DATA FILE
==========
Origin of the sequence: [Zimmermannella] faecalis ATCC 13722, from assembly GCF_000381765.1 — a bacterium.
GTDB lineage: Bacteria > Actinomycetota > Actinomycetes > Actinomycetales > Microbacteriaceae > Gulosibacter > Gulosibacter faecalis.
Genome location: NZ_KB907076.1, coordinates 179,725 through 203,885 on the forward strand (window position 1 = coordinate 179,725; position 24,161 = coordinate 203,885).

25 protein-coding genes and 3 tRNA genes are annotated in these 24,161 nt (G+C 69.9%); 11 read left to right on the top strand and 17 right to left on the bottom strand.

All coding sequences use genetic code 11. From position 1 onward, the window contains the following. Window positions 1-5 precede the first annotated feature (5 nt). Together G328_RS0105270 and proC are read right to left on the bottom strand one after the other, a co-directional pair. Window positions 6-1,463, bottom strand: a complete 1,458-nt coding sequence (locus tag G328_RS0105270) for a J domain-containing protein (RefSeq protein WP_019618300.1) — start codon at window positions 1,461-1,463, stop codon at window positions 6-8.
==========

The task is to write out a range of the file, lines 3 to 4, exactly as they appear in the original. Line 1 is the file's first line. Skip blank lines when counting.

Genome location: NZ_KB907076.1, coordinates 179,725 through 203,885 on the forward strand (window position 1 = coordinate 179,725; position 24,161 = coordinate 203,885).

25 protein-coding genes and 3 tRNA genes are annotated in these 24,161 nt (G+C 69.9%); 11 read left to right on the top strand and 17 right to left on the bottom strand.